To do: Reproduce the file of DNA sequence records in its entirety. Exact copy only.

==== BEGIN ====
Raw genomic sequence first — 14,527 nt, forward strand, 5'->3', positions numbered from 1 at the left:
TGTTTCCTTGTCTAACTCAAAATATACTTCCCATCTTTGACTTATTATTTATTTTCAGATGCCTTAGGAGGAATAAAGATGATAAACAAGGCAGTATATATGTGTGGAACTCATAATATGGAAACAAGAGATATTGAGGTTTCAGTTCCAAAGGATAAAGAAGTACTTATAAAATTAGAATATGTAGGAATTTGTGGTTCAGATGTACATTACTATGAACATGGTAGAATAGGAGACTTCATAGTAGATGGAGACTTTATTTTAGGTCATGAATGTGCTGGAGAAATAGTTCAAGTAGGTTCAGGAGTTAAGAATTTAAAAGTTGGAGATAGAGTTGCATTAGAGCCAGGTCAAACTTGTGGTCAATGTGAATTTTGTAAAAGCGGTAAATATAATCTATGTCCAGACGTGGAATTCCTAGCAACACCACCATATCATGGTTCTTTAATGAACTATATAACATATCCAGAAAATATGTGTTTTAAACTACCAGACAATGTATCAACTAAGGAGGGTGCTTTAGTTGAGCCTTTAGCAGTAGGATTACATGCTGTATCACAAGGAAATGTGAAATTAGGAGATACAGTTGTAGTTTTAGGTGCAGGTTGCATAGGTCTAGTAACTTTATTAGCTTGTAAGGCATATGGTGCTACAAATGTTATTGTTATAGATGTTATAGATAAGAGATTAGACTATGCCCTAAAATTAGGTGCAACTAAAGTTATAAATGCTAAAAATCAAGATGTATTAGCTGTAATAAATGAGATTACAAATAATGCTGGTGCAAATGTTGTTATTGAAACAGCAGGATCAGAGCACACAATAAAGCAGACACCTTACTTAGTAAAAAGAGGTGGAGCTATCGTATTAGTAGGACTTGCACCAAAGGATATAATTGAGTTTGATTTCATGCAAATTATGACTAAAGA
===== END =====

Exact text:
Raw genomic sequence first — 14,527 nt, forward strand, 5'->3', positions numbered from 1 at the left:
TGTTTCCTTGTCTAACTCAAAATATACTTCCCATCTTTGACTTATTATTTATTTTCAGATGCCTTAGGAGGAATAAAGATGATAAACAAGGCAGTATATATGTGTGGAACTCATAATATGGAAACAAGAGATATTGAGGTTTCAGTTCCAAAGGATAAAGAAGTACTTATAAAATTAGAATATGTAGGAATTTGTGGTTCAGATGTACATTACTATGAACATGGTAGAATAGGAGACTTCATAGTAGATGGAGACTTTATTTTAGGTCATGAATGTGCTGGAGAAATAGTTCAAGTAGGTTCAGGAGTTAAGAATTTAAAAGTTGGAGATAGAGTTGCATTAGAGCCAGGTCAAACTTGTGGTCAATGTGAATTTTGTAAAAGCGGTAAATATAATCTATGTCCAGACGTGGAATTCCTAGCAACACCACCATATCATGGTTCTTTAATGAACTATATAACATATCCAGAAAATATGTGTTTTAAACTACCAGACAATGTATCAACTAAGGAGGGTGCTTTAGTTGAGCCTTTAGCAGTAGGATTACATGCTGTATCACAAGGAAATGTGAAATTAGGAGATACAGTTGTAGTTTTAGGTGCAGGTTGCATAGGTCTAGTAACTTTATTAGCTTGTAAGGCATATGGTGCTACAAATGTTATTGTTATAGATGTTATAGATAAGAGATTAGACTATGCCCTAAAATTAGGTGCAACTAAAGTTATAAATGCTAAAAATCAAGATGTATTAGCTGTAATAAATGAGATTACAAATAATGCTGGTGCAAATGTTGTTATTGAAACAGCAGGATCAGAGCACACAATAAAGCAGACACCTTACTTAGTAAAAAGAGGTGGAGCTATCGTATTAGTAGGACTTGCACCAAAGGATATAATTGAGTTTGATTTCATGCAAATTATGACTAAAGA